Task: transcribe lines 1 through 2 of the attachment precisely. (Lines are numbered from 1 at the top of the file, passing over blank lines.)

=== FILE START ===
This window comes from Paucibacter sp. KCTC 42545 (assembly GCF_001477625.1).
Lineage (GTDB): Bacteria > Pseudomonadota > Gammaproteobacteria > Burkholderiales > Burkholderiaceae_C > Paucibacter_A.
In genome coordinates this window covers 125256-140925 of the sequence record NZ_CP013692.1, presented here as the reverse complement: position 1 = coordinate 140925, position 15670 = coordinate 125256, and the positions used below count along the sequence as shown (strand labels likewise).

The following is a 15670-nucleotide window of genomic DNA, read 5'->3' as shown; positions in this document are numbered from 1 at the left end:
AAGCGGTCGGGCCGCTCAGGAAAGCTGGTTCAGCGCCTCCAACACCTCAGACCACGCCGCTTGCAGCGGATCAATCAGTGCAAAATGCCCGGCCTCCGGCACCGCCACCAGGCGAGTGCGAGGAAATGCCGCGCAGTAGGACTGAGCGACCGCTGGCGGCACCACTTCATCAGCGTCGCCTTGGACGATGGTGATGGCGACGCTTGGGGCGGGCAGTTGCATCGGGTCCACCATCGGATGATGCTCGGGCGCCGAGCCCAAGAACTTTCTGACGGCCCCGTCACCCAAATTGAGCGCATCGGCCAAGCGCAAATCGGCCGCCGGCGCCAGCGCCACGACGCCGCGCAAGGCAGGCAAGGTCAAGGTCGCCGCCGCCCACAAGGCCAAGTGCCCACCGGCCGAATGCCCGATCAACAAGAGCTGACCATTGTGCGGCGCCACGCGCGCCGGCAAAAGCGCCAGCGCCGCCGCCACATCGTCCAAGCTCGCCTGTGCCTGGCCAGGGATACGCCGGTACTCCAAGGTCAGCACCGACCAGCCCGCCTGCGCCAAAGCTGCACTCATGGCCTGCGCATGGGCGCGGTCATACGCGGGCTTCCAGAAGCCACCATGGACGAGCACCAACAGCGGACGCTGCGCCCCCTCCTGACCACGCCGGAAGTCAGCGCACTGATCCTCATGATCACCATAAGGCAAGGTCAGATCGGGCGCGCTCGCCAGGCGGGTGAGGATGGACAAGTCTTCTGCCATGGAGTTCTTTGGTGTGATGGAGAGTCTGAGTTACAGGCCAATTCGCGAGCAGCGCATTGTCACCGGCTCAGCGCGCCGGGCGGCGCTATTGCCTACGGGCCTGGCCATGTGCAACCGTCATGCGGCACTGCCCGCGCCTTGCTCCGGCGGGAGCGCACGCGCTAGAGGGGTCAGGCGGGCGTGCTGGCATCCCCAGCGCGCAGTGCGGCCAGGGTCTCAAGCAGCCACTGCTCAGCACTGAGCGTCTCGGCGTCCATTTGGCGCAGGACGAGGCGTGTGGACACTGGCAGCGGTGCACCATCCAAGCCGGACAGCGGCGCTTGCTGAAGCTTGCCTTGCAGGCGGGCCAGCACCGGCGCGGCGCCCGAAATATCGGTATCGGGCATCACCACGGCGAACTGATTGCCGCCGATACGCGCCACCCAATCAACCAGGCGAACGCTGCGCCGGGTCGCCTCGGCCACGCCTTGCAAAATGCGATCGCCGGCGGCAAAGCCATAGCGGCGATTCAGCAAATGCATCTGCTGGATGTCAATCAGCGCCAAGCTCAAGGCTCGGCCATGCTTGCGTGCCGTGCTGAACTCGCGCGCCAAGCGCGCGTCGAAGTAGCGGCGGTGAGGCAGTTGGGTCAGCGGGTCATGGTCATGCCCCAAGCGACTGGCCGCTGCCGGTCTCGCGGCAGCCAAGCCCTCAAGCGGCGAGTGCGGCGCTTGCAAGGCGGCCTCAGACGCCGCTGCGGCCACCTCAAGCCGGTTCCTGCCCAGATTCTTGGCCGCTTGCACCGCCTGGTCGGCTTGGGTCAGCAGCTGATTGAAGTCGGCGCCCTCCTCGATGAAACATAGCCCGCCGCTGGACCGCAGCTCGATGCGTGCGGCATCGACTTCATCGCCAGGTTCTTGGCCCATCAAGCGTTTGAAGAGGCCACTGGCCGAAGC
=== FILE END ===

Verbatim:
This window comes from Paucibacter sp. KCTC 42545 (assembly GCF_001477625.1).
Lineage (GTDB): Bacteria > Pseudomonadota > Gammaproteobacteria > Burkholderiales > Burkholderiaceae_C > Paucibacter_A.